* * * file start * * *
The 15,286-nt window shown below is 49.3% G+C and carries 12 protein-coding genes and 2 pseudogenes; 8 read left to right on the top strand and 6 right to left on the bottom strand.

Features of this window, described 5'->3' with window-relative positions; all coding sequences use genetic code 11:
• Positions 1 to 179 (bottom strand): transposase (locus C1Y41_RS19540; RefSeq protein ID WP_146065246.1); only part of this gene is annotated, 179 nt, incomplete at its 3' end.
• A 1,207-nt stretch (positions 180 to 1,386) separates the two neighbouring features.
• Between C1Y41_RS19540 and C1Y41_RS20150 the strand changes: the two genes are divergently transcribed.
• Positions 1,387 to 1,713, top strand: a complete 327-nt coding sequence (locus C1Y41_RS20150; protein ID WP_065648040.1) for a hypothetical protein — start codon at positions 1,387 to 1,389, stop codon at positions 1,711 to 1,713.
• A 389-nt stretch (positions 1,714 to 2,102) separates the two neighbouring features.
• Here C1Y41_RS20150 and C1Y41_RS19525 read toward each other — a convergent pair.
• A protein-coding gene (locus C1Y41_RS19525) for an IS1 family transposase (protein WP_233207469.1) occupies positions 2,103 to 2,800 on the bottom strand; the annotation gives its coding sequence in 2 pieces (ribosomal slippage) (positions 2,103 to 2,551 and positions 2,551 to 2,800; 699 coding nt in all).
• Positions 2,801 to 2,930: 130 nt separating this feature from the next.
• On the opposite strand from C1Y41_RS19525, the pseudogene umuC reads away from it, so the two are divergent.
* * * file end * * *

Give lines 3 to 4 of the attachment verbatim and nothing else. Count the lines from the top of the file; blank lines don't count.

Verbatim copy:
• Positions 1 to 179 (bottom strand): transposase (locus C1Y41_RS19540; RefSeq protein ID WP_146065246.1); only part of this gene is annotated, 179 nt, incomplete at its 3' end.
• A 1,207-nt stretch (positions 180 to 1,386) separates the two neighbouring features.